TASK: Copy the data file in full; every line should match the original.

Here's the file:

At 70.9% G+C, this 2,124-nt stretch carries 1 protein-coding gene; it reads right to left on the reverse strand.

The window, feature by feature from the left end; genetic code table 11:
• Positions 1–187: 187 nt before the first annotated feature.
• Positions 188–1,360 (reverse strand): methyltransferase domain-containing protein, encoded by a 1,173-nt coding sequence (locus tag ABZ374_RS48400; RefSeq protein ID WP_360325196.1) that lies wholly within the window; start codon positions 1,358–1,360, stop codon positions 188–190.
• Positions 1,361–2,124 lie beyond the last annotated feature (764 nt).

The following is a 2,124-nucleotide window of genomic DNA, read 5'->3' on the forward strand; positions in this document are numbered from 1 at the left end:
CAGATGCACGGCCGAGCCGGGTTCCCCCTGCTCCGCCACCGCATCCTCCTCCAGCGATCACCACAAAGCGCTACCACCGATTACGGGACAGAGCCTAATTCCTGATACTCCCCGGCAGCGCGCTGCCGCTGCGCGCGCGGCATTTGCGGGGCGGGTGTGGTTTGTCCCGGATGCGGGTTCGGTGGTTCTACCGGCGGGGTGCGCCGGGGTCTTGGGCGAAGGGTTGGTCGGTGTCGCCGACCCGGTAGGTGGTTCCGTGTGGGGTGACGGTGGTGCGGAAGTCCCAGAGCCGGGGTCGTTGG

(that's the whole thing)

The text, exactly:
At 70.9% G+C, this 2,124-nt stretch carries 1 protein-coding gene; it reads right to left on the reverse strand.

The window, feature by feature from the left end; genetic code table 11:
• Positions 1–187: 187 nt before the first annotated feature.
• Positions 188–1,360 (reverse strand): methyltransferase domain-containing protein, encoded by a 1,173-nt coding sequence (locus tag ABZ374_RS48400; RefSeq protein ID WP_360325196.1) that lies wholly within the window; start codon positions 1,358–1,360, stop codon positions 188–190.
• Positions 1,361–2,124 lie beyond the last annotated feature (764 nt).

The following is a 2,124-nucleotide window of genomic DNA, read 5'->3' on the forward strand; positions in this document are numbered from 1 at the left end:
CAGATGCACGGCCGAGCCGGGTTCCCCCTGCTCCGCCACCGCATCCTCCTCCAGCGATCACCACAAAGCGCTACCACCGATTACGGGACAGAGCCTAATTCCTGATACTCCCCGGCAGCGCGCTGCCGCTGCGCGCGCGGCATTTGCGGGGCGGGTGTGGTTTGTCCCGGATGCGGGTTCGGTGGTTCTACCGGCGGGGTGCGCCGGGGTCTTGGGCGAAGGGTTGGTCGGTGTCGCCGACCCGGTAGGTGGTTCCGTGTGGGGTGACGGTGGTGCGGAAGTCCCAGAGCCGGGGTCGTTGG